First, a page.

MoU signed for US$400 million gas-fired power project in Mozambique

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MoU signed for US$400 million gas-fired power project in Mozambique

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Great Lakes Africa Energy (GLAE) has signed a Memorandum of Understanding (MoU) with the Government of Mozambique to construct a 250 MW gas-fired power plant in the country at an estimated value of US$400 million.

As part of the agreement, GLAE will develop, finance, build, own and operate the power plant, which is to be supplied by natural gas from Mozambique's Rovuma Basin. Located in the north of the country on the border with Tanzania, the basin has the largest known gas reserves in the country, holding an estimated 180 trillion cubic feet of gas.

In August 2016, the government launched a tender to allocate gas extracted from two specified areas of the basin. GLAE was successful alongside Norway's Yara International, who bid to use the gas to produce fertilizers and between 30 to 50 MW of electricity, and Shell Mozambique, who proposed to produce diesel and between 50 to 80 MW of electricity from the gas​.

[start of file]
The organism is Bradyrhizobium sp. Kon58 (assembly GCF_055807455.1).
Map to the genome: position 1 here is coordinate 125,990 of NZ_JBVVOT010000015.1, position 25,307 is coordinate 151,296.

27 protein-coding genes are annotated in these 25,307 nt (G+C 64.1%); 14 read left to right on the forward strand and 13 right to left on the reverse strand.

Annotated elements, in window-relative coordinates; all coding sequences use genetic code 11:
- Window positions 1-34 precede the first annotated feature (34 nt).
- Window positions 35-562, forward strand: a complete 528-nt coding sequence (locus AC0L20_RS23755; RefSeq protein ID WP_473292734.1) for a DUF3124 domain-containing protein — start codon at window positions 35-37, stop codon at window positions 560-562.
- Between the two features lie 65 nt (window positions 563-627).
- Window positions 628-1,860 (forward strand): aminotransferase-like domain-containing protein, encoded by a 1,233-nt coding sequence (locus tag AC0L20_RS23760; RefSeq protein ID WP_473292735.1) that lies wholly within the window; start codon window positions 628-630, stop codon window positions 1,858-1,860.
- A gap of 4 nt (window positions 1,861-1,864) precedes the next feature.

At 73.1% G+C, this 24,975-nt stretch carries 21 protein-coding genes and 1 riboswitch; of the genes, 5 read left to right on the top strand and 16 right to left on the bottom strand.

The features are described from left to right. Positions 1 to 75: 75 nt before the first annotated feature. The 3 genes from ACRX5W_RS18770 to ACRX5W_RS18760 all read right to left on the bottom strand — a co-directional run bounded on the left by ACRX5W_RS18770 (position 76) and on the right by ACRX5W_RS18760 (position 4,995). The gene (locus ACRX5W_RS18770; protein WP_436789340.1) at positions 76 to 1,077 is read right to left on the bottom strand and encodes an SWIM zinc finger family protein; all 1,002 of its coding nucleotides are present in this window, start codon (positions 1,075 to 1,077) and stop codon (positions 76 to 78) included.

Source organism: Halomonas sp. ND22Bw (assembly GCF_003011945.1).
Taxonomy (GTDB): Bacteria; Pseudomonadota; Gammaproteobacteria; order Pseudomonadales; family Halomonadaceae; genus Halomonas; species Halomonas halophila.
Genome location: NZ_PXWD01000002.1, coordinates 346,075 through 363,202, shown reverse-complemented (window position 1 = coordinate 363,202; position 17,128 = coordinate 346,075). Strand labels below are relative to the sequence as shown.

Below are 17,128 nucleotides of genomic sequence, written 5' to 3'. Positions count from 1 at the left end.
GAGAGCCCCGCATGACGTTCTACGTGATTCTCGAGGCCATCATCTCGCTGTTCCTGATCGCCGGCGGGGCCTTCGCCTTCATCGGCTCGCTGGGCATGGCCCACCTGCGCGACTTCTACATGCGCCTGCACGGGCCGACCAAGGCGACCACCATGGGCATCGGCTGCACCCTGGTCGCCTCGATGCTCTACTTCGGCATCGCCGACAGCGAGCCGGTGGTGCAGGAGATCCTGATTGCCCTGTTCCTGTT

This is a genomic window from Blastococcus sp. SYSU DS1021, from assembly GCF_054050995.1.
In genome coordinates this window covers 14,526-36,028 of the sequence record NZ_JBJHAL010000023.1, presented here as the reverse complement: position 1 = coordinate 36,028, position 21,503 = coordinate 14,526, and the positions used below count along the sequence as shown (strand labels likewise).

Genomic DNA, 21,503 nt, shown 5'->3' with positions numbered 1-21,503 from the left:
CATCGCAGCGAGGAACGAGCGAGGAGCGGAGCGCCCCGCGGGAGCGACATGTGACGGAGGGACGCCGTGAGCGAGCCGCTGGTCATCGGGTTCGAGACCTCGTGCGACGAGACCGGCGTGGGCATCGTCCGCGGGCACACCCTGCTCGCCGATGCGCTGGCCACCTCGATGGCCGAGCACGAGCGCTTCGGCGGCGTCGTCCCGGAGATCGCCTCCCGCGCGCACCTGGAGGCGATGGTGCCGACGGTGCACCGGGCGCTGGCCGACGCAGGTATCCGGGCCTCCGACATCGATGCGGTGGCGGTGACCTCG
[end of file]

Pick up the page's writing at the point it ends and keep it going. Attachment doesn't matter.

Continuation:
The three companies were awarded a total of up to 462 million cubic feet of natural gas a day. The results were announced in January 2017.

With 250 MW generation capacity, GLAE's gas-fired power plant will be one of the largest conventional sources of electricity in the country.

The government's decision to allocate a portion of its vast offshore gas resources for domestic power projects is driven by a desire to accelerate sustainable economic growth, of which domestic energy production is a significant factor.

It is hoped that the power plant will catalyse the development of several other industrial projects which have been abandoned due to the lack of a steady power supply.

Commenting on the MoU on behalf of the Government of Mozambique, Bruno Senguaio, Assistant to the Minister, said:

“Mozambique has considerable renewable and conventional energy resource and is fast becoming a significant energy producer. Our Government’s chief priority is to ensure a secure and reliable energy supply for people of Mozambique. This is why the project is so important."

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